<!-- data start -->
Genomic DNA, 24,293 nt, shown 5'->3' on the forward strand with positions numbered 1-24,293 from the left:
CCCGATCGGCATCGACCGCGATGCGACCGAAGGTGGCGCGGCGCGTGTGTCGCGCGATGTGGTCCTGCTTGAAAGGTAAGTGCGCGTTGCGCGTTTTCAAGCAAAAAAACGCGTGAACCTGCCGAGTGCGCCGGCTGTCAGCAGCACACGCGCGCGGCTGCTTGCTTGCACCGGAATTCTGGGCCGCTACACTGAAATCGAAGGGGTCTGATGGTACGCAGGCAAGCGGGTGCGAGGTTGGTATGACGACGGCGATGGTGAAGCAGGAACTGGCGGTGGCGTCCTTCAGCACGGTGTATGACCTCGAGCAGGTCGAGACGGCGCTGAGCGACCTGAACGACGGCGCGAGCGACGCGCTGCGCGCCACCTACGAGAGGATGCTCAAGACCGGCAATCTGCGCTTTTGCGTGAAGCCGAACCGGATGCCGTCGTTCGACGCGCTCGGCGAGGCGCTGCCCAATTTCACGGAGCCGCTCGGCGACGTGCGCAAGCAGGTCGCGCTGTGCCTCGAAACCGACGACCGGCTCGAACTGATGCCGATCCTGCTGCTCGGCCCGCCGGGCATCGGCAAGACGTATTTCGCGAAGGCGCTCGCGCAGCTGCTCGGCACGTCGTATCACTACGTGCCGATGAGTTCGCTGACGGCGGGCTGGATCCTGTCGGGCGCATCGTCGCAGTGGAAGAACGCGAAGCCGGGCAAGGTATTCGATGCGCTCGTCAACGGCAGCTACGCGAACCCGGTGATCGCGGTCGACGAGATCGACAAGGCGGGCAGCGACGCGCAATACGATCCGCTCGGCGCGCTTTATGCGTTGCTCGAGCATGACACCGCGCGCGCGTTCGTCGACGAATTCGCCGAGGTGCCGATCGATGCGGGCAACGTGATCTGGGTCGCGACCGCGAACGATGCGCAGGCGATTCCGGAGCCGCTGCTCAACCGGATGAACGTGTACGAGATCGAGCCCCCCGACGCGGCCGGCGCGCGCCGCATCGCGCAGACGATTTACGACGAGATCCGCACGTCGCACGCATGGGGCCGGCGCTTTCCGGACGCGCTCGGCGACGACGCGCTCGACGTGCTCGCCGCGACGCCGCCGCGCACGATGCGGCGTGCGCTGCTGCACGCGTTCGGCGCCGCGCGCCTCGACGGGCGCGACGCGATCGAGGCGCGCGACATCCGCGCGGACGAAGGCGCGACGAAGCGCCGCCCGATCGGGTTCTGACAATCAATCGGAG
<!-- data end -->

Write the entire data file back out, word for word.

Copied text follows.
Genomic DNA, 24,293 nt, shown 5'->3' on the forward strand with positions numbered 1-24,293 from the left:
CCCGATCGGCATCGACCGCGATGCGACCGAAGGTGGCGCGGCGCGTGTGTCGCGCGATGTGGTCCTGCTTGAAAGGTAAGTGCGCGTTGCGCGTTTTCAAGCAAAAAAACGCGTGAACCTGCCGAGTGCGCCGGCTGTCAGCAGCACACGCGCGCGGCTGCTTGCTTGCACCGGAATTCTGGGCCGCTACACTGAAATCGAAGGGGTCTGATGGTACGCAGGCAAGCGGGTGCGAGGTTGGTATGACGACGGCGATGGTGAAGCAGGAACTGGCGGTGGCGTCCTTCAGCACGGTGTATGACCTCGAGCAGGTCGAGACGGCGCTGAGCGACCTGAACGACGGCGCGAGCGACGCGCTGCGCGCCACCTACGAGAGGATGCTCAAGACCGGCAATCTGCGCTTTTGCGTGAAGCCGAACCGGATGCCGTCGTTCGACGCGCTCGGCGAGGCGCTGCCCAATTTCACGGAGCCGCTCGGCGACGTGCGCAAGCAGGTCGCGCTGTGCCTCGAAACCGACGACCGGCTCGAACTGATGCCGATCCTGCTGCTCGGCCCGCCGGGCATCGGCAAGACGTATTTCGCGAAGGCGCTCGCGCAGCTGCTCGGCACGTCGTATCACTACGTGCCGATGAGTTCGCTGACGGCGGGCTGGATCCTGTCGGGCGCATCGTCGCAGTGGAAGAACGCGAAGCCGGGCAAGGTATTCGATGCGCTCGTCAACGGCAGCTACGCGAACCCGGTGATCGCGGTCGACGAGATCGACAAGGCGGGCAGCGACGCGCAATACGATCCGCTCGGCGCGCTTTATGCGTTGCTCGAGCATGACACCGCGCGCGCGTTCGTCGACGAATTCGCCGAGGTGCCGATCGATGCGGGCAACGTGATCTGGGTCGCGACCGCGAACGATGCGCAGGCGATTCCGGAGCCGCTGCTCAACCGGATGAACGTGTACGAGATCGAGCCCCCCGACGCGGCCGGCGCGCGCCGCATCGCGCAGACGATTTACGACGAGATCCGCACGTCGCACGCATGGGGCCGGCGCTTTCCGGACGCGCTCGGCGACGACGCGCTCGACGTGCTCGCCGCGACGCCGCCGCGCACGATGCGGCGTGCGCTGCTGCACGCGTTCGGCGCCGCGCGCCTCGACGGGCGCGACGCGATCGAGGCGCGCGACATCCGCGCGGACGAAGGCGCGACGAAGCGCCGCCCGATCGGGTTCTGACAATCAATCGGAG